Changing landscape in Internet TV, online video delivery


Ankeena Networks, provider of new media infrastructure solutions, released a recently published whitepaper that discusses the radical growth and changing business dynamics of online video delivery. Internet Research Group (IRG) conducted interviews with dozens of industry experts in developing, “Internet Video: An Assessment.” The experts came from content delivery network, content aggregator services, content owner, traditional media and technology products and services markets.

From these interviews, as well as IRG’s own findings, some clear trends in the Internet video market emerged:

•Within the next few years, a critical point in the evolution of Internet video will be reached, when the typical viewing experience is comparable to that of conventional TV. At this point a wealth of existing TV content and a great deal of experience monetizing that content will become directly applicable to the Internet.

•Because the Internet is such a flexible advertising medium, it’s possible that viewing on the Internet will generate greater per-viewer advertising revenues than ads viewed on TV, because on the Internet the ads can be personalized to the viewer.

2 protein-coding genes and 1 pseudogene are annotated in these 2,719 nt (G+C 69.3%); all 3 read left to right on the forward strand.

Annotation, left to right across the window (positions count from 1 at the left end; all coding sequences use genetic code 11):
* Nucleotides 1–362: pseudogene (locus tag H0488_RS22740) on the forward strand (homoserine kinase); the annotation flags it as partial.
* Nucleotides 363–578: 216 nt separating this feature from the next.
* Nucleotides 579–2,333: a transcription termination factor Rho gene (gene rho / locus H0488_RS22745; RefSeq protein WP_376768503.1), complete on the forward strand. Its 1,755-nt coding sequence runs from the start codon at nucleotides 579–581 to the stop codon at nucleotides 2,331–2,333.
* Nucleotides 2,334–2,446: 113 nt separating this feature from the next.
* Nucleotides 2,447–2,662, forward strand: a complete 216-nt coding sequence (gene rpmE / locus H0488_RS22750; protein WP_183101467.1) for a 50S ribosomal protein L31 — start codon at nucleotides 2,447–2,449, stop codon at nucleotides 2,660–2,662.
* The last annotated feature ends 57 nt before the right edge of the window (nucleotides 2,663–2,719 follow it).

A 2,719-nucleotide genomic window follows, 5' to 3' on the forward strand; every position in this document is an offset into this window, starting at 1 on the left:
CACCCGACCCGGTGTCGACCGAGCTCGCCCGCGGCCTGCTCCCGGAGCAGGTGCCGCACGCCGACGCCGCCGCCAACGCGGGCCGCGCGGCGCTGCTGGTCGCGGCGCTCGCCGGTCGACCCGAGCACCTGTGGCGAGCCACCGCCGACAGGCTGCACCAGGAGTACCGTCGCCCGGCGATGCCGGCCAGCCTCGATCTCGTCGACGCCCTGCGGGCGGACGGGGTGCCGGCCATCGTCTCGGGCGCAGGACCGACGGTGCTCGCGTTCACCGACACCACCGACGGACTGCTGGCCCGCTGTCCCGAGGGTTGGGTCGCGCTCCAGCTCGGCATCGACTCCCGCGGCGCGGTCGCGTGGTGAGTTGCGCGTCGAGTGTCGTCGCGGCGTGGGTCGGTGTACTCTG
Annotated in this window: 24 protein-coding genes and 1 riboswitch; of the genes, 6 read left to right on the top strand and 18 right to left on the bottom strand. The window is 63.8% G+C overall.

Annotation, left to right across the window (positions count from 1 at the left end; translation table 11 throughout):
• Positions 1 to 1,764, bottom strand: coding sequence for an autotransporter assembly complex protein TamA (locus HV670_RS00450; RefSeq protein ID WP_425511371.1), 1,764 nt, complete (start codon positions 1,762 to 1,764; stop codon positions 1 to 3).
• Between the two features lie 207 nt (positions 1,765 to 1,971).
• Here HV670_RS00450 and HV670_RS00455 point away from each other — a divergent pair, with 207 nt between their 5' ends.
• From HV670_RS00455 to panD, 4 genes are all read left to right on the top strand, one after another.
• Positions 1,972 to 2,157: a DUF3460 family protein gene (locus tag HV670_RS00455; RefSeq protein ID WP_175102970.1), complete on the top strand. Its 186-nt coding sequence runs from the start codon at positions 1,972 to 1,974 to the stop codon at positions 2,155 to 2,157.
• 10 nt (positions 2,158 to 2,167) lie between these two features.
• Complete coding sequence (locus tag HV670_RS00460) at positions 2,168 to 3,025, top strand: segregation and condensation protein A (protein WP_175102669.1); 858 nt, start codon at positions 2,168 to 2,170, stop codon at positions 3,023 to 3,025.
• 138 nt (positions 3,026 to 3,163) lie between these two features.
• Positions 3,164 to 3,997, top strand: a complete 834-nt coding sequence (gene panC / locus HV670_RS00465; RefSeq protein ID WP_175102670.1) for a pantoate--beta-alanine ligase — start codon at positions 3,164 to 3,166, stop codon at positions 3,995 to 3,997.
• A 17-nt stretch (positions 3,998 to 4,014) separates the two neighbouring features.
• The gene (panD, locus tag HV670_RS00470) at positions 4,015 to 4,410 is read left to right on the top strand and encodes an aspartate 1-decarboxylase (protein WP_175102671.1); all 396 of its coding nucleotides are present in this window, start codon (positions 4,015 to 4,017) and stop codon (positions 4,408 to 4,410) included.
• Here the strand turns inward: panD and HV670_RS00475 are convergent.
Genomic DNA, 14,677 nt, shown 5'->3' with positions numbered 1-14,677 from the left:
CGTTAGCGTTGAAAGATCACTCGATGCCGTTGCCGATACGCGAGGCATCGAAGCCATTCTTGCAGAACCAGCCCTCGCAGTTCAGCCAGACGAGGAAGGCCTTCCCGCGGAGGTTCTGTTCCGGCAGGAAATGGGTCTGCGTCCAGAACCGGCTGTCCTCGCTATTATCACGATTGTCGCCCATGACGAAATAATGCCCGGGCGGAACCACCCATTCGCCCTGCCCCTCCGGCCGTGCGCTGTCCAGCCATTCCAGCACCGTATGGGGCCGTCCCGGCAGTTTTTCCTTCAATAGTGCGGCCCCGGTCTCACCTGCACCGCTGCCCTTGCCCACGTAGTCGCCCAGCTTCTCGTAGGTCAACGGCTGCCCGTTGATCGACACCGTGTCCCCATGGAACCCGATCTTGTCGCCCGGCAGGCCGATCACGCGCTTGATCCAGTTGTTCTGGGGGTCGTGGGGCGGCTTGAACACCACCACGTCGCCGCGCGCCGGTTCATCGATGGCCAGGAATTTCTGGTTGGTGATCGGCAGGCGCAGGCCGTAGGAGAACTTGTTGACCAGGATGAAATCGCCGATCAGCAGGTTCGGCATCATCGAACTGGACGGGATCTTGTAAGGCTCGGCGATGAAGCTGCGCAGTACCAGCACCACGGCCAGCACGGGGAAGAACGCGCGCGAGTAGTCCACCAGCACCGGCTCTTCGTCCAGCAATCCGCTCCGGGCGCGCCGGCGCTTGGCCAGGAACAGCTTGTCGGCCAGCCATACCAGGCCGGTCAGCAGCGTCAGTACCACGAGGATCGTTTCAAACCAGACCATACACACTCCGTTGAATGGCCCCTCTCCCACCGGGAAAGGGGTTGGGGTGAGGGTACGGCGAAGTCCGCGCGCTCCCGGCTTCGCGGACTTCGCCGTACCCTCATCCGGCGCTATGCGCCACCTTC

•Internet video has become a preferred form of television for some groups. For many college students, watching on their personal computer is preferred. For people at work, Internet video is the only option for sports or special events.

•While the business models and value chain positioning will continue to evolve, the need for a very high-quality viewing experience as we have come to expect with TV, movies and today’s on-demand DVR system is absolute.

•Media infrastructure and delivery technologies will play a significant role in unraveling the complexity and challenges of online video delivery to support a TV-like experience. This establishes a clear value proposition for media delivery platform vendors to provide this critical technical infrastructure.

•Lowering CapEx and OpEx will make a material difference to the bottom line to the business of video delivery. With a large number of data centers operating at capacity limits, the ability to deliver video streams with fewer servers and reduced power consumption is an essential priority.

“The era of Internet video is just beginning, however with more than a decade of intense Internet use and experimentation under our collective belts, there can be little remaining doubt that video is one of the most important Internet use cases,” noted IRG. “Internet video delivery can be configured and used very flexibly, much more so than television. To some degree, the whole value chain for Internet video is up for grabs. This is an excellent time to enter the market and experiment with some of the diverse options available.”

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